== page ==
• Mmm, I don’t know if Mister Rogers’ attention to his weight shows vanity as much as it shows discipline. And the significance he attaches to the numbers is like a little game he plays to make the discipline fun.

      I don’t know anything about his economic status, but I’m planning to read and research more about him before I blog my “Jesus and Fred” theory. :)

  3. I’ve copied it to an email to myself to read when i get time! Thanks -I LOVE Mr. Rogers…I needed him in my own life I realized when my kids were watching him!

  4. I love the idea of a Jesus/Fred blog, Melanie; I also see similarities. Watching the video brought back such happy memories of watching Mr. Rogers with my kids. One of the kids would even cry when it was time for him to leave. What a wise, kind, gentle, powerful man! Thanks for sharing.

      • Heck yes he reminds me of Jesus like few ever have, and here is why… he resembles so beautifully our meek and gentle Christ. :) ?

        Rudyard Kipling said”

        The tumult and the shouting dies;
        The Captains and the Kings depart:
        Still stands Thine ancient sacrifice,
        An humble and a contrite heart.
        Lord God of Hosts, be with us yet,
        Lest we forget—lest we forget!

        The paradoxical TRUE power in this life flows from being meek and lowly of heart. Jesus was prototype of the perfect man and though everywhere in scripture points to the plea of Christ to be the manner of person that he is only in one place does he say “learn of me”

        28 come unto me, all ye that labour and are heavy laden, and I will give you rest.

        29 Take my yoke upon you, and learn of me; for I am meek and lowly in heart: and ye shall find rest unto your souls.

        30 For my yoke is easy, and my burden is light

        A very meek and Christ like man has explained in connection to what springs forth from being yoked to Christ in this liberating way:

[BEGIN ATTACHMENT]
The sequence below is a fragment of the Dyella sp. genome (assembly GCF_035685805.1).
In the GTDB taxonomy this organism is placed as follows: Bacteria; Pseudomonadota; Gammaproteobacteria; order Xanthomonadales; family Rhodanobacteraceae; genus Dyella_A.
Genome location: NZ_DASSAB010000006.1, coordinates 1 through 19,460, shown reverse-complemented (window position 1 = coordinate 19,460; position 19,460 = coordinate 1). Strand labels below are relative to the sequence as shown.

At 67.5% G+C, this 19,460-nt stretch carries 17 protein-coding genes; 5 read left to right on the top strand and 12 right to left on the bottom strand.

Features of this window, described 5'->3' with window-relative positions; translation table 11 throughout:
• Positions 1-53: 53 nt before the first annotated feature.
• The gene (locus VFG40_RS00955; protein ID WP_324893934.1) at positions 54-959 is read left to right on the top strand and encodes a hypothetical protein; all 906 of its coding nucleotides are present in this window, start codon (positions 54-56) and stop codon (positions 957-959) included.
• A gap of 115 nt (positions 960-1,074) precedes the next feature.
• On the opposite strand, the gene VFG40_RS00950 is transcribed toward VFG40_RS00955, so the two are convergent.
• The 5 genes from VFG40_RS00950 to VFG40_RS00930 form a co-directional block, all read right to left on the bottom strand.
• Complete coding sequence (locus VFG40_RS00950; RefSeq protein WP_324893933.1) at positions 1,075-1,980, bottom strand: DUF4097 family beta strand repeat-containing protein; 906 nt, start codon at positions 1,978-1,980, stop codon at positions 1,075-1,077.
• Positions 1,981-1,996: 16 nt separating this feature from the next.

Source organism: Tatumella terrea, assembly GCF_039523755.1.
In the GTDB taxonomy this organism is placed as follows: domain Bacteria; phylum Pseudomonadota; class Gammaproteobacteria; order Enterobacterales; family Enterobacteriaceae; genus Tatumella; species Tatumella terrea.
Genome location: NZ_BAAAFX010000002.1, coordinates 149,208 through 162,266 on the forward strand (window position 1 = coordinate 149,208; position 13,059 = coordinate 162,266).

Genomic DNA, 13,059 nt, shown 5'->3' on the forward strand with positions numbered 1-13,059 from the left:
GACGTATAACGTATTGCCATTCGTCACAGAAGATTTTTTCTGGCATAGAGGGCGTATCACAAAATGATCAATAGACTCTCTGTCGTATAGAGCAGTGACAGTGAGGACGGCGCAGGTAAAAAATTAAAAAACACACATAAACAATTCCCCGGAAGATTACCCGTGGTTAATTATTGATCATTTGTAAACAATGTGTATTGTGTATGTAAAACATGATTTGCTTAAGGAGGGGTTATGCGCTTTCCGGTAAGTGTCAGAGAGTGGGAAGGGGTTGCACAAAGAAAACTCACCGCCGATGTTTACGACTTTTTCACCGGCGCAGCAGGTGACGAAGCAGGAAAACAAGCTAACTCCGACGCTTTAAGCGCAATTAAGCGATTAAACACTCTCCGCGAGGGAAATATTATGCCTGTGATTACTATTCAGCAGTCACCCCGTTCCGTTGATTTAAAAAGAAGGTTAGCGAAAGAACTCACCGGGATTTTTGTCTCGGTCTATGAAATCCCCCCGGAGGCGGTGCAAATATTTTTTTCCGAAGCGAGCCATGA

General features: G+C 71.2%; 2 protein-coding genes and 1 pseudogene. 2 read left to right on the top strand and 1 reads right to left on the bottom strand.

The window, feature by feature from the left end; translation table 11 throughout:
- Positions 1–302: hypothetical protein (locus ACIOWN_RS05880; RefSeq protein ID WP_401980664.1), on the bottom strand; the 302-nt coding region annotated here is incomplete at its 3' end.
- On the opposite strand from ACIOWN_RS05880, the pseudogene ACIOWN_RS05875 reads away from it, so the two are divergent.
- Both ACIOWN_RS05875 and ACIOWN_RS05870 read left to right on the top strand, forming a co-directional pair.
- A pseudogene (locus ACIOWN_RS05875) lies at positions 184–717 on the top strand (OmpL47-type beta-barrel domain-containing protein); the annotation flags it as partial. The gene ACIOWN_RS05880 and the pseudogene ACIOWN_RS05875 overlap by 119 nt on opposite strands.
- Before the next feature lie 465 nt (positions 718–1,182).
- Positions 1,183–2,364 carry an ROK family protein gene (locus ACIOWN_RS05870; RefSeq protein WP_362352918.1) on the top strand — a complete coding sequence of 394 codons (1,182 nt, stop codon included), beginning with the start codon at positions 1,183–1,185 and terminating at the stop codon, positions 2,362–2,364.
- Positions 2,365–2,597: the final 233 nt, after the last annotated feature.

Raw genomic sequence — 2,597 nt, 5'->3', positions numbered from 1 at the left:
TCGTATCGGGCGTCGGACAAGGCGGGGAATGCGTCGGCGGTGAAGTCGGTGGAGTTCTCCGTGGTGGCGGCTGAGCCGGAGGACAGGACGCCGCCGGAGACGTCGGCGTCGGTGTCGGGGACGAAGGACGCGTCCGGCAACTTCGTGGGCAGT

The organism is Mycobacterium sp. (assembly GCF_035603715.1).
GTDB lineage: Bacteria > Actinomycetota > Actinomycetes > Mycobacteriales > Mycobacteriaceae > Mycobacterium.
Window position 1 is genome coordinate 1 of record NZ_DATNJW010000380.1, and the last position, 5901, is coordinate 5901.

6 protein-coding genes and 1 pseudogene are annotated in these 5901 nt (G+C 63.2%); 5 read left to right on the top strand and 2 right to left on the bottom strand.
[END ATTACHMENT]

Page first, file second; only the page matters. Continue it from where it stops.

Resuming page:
Our focus tonight will be on meekness, a companion virtue to patience. Meekness, too, is one of the attributes of Deity. Instructively, Jesus, our Lord and Exemplar, called attention to Himself as being “meek and lowly in heart” (Matthew 11:29). Paul extolled the “meekness and gentleness of Christ” (2 Corinthians 10:1). The Greek rendition of the word meek in the New Testament, by the way, is gentle and humble.

        Actually, meekness is not only an attribute essential for itself; Moroni declared that it is also vital because one simply cannot develop those other crucial virtues—faith, hope, and charity—without meekness. In the ecology of the eternal attributes these cardinal characteristics are inextricably bound up together. Among them, meekness is often the initiator, the facilitator, and the consolidator.”

        Fred Roger’s, embodied the goodness of heaven because he through the grace of Christ walked out the character, perfections and attributes of Jesus so amazingly… He was sanctified through his faith in Christ and like the Apostles of old and all and everyone one who lives in meekness and excercizes their faith in Christ unto repentance they receive the baptism of fire and the holy ghost… to study the life of Jesus and of that of Fred Rogers his faithfull disciple is to easily make this assessment! So much more I could say… but probably the most compelling reason Fred was an awe inspiring example of the grandeur of Christ is that few if any in earth’s history was ever a greater advocate than Jesus for ” such is the kingdom of heaven”— group of people… ❤

        Then were there brought unto him little children, that he should put his hands on them, and pray: and the disciples rebuked them. 14But Jesus said, Suffer little children, and forbid them not, to come unto me: for of such is the kingdom of heaven

        I surely do love this man and the beautiful window into the life of our greatest advocate Jesus he is for me! ?❤?